Gavaris is in the driver’s seat.
Gavaris, far right, with family.

Gavaris in the 1960s.

GERARD, JR., SUMNER PELL (1916-2005). Captain, United States Marine Corps. Born into a prominent American family, Sumner Gerard’s paternal ancestors were French Huguenots who came to New York, after several generations in Scotland, in 1776. On the maternal side of the Gerard family, a notable ancestor was Increase Sumner, governor of Massachusetts 1797-1799, among other accomplishments. According to the 1920 census, the well-connected and affluent family lived on East 72nd Street in Manhattan. His father, Sumner K. Gerard, was an attorney, investor and real estate developer. The household consisted of Sumner, his brother Charles Henry Sumner, who was two years younger, his parents, and ten servants. His older brother, James Watson Gerard, II is not listed in the 1920 Census. In 1924, his parents divorced and his mother, Helen Coster Gerard, remarried in 1926.  Her second husband, Arthur Train, was a lawyer and novelist who was famous for his legal thrillers.  By 1930 Sumner was living on East 73rd Street with his brother, step-siblings, a governess, and seven servants.

Gerard graduated from the Groton School in 1934 and then went on to Trinity College at the University of Cambridge.  He received his bachelor’s degree from Cambridge in 1937 and a master’s degree in 1939. While at Cambridge, Sumner became a certified pilot as a member of the University Aero Club. By 1940, according to the census of that year, Sumner was living in New York City at his father’s house, and, as per his Draft Registration Card, working as a political secretary for Councilmember Joseph Clark Baldwin, who later became a United States congressman.

In February 1941, Gerard was drafted into the Army as a private. A few months later, by June 1941, he was transferred to the Navy, commissioned as an ensign, and assigned to Washington, D.C., as an assistant administrator of export control. (This unusual move was noted in a newspaper item in the Montana Standard.) In August, 1942, Gerard, now a naval lieutenant, was sent as aide-de-camp to the Moscow Conference; the United States delegation was led by Averell Harriman. The conference, according to the Olean Times-Herald, was primarily an Anglo-Russian meeting between Churchill and Stalin. By 1943, according to muster rolls, he had become a Marine Corps captain in Company A. He trained as a parachutist while attached to the British Eighth Army and during the war years was posted to Africa, China, India, and Burma. Gerard was discharged from the Marine Corps as a captain in the intelligence service in 1945. He received the Army Commendation Medal and the Order of the British Empire.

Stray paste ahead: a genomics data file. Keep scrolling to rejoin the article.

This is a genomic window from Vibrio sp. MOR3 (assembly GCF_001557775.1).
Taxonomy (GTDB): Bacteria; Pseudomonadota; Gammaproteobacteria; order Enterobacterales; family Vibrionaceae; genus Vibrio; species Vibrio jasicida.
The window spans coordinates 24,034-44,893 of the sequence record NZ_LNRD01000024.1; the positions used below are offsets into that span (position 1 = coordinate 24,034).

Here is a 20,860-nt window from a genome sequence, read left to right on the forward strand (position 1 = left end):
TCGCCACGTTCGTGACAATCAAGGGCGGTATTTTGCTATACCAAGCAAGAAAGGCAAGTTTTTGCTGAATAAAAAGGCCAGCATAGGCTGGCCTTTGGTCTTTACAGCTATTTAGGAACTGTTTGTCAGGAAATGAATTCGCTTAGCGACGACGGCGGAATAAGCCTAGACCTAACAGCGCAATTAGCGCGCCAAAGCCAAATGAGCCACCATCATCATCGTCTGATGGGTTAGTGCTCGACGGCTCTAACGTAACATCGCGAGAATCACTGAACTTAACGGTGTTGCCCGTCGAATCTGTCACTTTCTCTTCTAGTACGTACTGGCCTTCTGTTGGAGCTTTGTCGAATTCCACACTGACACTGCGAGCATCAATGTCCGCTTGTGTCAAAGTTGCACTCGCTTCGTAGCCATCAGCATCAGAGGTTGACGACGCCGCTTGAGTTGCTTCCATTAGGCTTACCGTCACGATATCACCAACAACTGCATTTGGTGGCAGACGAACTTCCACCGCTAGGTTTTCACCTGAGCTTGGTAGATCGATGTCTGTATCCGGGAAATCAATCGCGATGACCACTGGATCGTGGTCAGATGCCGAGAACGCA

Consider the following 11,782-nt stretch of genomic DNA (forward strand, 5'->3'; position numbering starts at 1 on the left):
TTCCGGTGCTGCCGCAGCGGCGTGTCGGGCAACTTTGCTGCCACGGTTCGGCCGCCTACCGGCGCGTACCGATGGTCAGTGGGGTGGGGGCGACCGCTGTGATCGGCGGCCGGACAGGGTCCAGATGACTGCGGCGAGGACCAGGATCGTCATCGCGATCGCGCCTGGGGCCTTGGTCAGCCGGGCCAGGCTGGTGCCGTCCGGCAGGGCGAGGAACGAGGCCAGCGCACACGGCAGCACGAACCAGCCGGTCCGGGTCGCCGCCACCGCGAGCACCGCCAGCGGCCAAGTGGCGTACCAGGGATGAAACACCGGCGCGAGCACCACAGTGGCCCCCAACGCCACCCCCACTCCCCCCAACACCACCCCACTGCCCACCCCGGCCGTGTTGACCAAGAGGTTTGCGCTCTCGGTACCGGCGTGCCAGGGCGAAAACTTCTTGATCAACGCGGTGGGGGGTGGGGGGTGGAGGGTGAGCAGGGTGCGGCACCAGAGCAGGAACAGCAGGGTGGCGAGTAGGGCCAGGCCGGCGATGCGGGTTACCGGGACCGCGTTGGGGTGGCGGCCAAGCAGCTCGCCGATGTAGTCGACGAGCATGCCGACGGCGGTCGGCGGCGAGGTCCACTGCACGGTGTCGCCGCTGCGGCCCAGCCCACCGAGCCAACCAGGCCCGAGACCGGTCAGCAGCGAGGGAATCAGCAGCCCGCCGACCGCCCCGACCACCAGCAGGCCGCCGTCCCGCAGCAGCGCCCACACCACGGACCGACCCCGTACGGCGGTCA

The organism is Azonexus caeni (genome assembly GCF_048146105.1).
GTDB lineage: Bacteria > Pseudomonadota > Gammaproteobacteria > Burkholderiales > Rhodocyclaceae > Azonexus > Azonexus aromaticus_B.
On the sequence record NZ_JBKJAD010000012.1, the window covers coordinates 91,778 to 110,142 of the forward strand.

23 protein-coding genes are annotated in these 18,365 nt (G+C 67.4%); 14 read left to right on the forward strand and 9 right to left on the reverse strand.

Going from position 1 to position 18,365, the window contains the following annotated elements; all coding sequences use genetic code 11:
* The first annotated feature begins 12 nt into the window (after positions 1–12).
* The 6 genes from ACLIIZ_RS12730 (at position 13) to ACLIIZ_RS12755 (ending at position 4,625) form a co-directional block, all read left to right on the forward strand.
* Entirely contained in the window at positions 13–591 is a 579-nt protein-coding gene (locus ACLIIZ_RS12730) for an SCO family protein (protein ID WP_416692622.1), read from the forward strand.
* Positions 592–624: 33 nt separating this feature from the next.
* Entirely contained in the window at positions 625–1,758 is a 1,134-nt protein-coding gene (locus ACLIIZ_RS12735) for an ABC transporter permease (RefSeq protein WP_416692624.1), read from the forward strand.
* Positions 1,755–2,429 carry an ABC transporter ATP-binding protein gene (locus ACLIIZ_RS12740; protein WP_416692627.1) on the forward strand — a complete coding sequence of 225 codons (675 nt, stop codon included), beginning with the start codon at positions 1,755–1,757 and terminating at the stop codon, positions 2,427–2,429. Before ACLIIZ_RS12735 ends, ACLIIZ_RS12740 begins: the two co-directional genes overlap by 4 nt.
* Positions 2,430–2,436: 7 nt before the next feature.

In peacetime, Gerard initially returned to the family business, Aeon Realty Company, but by 1947 he had decided to go into ranching, and moved with his family to Montana in 1949. The ranch business was never profitable and his father continued to supply it with financial assistance. In Montana he became involved in politics. He was elected to the Montana Legislature as a Republican representing Madison County in 1954, serving three terms, and was minority leader from 1959 to 1961. In 1959, he announced his campaign for the Republican nomination for the United States Senate, but lost the primary. He finished his political career as a state senator for Madison County. He served in the Montana Senate 1962 through 1969 and was minority leader 1966 to 1969.

In 1969, Gerard left Montana for New Jersey to begin his next career.  He was appointed by President Richard M. Nixon as a delegate to the Food & Agriculture Organization of the United Nations.  From 1970 to 1974, he was the mission director for the United States Agency for International Development in Tunisia.  Nixon then appointed him United States Ambassador to Jamaica in 1974, a post he was to hold through the Ford administration and the beginning of the Carter administration. He left the post in 1977.

Gerard then relocated to Florida and pursued an interest in marine biology. He sponsored underwater archeology expeditions, eventually becoming an adjunct professor of maritime archaeology at the University of Miami.